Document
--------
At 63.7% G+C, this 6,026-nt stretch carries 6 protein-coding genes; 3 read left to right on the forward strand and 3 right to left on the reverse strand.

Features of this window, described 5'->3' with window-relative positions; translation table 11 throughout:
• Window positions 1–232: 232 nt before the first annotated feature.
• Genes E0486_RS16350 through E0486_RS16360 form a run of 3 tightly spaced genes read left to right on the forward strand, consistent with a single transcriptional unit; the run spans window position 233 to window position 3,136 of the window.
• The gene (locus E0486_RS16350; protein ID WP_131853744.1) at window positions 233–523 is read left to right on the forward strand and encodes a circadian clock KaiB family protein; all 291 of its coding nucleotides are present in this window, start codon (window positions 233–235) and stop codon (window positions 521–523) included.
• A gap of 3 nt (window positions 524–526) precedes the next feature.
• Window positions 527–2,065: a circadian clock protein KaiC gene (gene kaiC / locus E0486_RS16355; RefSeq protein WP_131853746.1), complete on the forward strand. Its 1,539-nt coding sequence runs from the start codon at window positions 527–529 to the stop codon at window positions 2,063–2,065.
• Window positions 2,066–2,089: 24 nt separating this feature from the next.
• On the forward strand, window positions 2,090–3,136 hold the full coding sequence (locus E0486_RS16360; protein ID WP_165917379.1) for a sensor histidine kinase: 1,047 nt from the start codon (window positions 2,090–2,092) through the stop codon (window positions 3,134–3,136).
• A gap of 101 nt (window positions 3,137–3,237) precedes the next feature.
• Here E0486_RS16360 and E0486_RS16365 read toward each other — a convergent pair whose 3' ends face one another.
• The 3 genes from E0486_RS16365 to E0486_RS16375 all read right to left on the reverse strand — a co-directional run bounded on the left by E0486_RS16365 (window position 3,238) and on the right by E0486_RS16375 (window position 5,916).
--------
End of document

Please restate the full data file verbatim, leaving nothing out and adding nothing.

At 63.7% G+C, this 6,026-nt stretch carries 6 protein-coding genes; 3 read left to right on the forward strand and 3 right to left on the reverse strand.

Features of this window, described 5'->3' with window-relative positions; translation table 11 throughout:
• Window positions 1–232: 232 nt before the first annotated feature.
• Genes E0486_RS16350 through E0486_RS16360 form a run of 3 tightly spaced genes read left to right on the forward strand, consistent with a single transcriptional unit; the run spans window position 233 to window position 3,136 of the window.
• The gene (locus E0486_RS16350; protein ID WP_131853744.1) at window positions 233–523 is read left to right on the forward strand and encodes a circadian clock KaiB family protein; all 291 of its coding nucleotides are present in this window, start codon (window positions 233–235) and stop codon (window positions 521–523) included.
• A gap of 3 nt (window positions 524–526) precedes the next feature.
• Window positions 527–2,065: a circadian clock protein KaiC gene (gene kaiC / locus E0486_RS16355; RefSeq protein WP_131853746.1), complete on the forward strand. Its 1,539-nt coding sequence runs from the start codon at window positions 527–529 to the stop codon at window positions 2,063–2,065.
• Window positions 2,066–2,089: 24 nt separating this feature from the next.
• On the forward strand, window positions 2,090–3,136 hold the full coding sequence (locus E0486_RS16360; protein ID WP_165917379.1) for a sensor histidine kinase: 1,047 nt from the start codon (window positions 2,090–2,092) through the stop codon (window positions 3,134–3,136).
• A gap of 101 nt (window positions 3,137–3,237) precedes the next feature.
• Here E0486_RS16360 and E0486_RS16365 read toward each other — a convergent pair whose 3' ends face one another.
• The 3 genes from E0486_RS16365 to E0486_RS16375 all read right to left on the reverse strand — a co-directional run bounded on the left by E0486_RS16365 (window position 3,238) and on the right by E0486_RS16375 (window position 5,916).